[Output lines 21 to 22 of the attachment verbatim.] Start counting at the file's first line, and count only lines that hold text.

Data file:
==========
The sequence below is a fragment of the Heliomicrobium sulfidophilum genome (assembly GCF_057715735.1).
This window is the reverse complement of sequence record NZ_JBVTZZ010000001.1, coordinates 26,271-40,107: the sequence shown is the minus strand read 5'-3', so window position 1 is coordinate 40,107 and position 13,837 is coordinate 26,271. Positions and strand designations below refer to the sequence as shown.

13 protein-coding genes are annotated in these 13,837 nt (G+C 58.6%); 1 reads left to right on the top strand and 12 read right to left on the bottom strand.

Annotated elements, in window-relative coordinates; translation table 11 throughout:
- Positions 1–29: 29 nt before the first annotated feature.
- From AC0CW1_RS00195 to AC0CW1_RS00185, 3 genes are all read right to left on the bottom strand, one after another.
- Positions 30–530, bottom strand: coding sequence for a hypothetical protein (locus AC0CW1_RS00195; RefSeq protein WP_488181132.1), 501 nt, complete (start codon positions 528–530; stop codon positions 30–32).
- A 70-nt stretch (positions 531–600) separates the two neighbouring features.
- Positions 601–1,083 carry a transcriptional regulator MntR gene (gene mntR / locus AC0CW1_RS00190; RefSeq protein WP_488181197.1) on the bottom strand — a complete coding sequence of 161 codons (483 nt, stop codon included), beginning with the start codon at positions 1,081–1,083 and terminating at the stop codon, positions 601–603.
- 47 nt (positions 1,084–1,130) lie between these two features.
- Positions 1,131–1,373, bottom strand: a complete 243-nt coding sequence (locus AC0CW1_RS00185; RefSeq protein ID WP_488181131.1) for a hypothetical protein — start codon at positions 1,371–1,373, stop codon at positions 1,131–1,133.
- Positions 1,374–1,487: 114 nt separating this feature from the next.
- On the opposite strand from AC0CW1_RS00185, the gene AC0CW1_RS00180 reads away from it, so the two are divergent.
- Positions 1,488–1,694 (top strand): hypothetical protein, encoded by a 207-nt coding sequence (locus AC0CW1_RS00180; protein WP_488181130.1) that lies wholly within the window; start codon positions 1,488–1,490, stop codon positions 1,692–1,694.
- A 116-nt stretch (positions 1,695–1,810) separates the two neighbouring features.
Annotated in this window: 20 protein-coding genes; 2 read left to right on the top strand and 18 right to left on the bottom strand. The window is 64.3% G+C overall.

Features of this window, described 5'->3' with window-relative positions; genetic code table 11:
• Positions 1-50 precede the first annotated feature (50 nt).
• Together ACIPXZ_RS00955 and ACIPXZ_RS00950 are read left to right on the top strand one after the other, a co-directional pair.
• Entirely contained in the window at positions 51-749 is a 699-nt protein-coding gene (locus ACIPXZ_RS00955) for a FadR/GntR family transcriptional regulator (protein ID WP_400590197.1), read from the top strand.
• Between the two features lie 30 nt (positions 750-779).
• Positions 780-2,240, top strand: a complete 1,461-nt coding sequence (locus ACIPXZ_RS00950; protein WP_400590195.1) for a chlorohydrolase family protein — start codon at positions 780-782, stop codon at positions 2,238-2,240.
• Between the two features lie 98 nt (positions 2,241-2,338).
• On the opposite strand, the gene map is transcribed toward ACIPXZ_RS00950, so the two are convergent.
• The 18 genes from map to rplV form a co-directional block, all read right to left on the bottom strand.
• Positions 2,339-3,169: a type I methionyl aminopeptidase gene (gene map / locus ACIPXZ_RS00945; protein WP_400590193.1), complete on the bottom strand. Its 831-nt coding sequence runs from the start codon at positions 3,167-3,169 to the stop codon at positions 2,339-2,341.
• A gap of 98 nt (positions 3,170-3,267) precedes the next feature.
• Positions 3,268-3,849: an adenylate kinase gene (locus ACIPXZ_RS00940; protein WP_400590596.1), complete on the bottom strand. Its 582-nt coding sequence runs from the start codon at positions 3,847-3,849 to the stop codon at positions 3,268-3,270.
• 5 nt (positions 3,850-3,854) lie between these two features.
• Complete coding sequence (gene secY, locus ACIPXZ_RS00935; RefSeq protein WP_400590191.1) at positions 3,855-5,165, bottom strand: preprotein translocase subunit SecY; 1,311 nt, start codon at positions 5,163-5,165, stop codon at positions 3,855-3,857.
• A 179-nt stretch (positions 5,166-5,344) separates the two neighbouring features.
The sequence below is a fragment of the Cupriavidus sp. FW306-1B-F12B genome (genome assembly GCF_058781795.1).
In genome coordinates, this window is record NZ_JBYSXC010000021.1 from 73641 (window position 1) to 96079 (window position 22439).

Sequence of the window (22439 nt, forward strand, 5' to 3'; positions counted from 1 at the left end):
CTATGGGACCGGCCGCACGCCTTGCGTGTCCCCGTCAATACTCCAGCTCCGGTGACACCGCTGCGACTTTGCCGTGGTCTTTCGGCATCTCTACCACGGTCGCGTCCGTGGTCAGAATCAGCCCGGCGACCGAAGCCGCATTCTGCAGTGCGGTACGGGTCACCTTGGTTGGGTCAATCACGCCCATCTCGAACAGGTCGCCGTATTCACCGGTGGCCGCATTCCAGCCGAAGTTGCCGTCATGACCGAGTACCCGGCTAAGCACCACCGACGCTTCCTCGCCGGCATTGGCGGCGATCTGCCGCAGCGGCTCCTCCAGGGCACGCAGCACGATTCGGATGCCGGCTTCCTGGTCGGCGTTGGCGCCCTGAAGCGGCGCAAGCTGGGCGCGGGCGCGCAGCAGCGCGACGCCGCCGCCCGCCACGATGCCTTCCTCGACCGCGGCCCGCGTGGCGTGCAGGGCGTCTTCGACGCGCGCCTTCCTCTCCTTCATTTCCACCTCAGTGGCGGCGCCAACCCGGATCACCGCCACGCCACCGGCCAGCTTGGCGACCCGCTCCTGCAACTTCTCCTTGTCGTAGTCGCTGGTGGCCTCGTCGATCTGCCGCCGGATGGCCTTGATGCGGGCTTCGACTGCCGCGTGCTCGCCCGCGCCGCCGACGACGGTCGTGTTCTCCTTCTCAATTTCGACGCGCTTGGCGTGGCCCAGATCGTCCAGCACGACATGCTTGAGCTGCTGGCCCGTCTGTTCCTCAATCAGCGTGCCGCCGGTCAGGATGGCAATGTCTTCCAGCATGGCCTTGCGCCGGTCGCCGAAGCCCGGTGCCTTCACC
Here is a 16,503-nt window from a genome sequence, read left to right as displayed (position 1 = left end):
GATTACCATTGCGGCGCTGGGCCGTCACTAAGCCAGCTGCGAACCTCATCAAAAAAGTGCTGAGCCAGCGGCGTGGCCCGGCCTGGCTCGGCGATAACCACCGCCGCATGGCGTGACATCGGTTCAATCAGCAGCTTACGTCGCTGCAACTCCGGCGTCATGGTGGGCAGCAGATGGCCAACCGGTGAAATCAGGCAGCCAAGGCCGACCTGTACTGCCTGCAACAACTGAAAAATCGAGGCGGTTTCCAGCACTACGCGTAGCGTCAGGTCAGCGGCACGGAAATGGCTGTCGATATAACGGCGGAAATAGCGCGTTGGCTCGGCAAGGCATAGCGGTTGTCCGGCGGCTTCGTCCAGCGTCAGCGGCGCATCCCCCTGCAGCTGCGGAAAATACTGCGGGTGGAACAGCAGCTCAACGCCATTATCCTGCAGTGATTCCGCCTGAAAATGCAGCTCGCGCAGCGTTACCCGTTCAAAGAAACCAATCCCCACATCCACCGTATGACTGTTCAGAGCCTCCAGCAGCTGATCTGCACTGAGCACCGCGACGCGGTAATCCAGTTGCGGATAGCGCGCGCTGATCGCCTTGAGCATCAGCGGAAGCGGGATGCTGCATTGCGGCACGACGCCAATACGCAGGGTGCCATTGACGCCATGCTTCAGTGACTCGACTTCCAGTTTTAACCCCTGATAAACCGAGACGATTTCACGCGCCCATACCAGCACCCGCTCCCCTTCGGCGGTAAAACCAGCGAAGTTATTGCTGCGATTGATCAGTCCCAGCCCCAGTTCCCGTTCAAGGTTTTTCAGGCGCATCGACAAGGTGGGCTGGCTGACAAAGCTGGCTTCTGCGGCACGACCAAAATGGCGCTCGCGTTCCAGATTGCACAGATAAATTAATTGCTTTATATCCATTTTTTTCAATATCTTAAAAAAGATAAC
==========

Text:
• Between the two features lie 30 nt (positions 750-779).
• Positions 780-2,240, top strand: a complete 1,461-nt coding sequence (locus ACIPXZ_RS00950; protein WP_400590195.1) for a chlorohydrolase family protein — start codon at positions 780-782, stop codon at positions 2,238-2,240.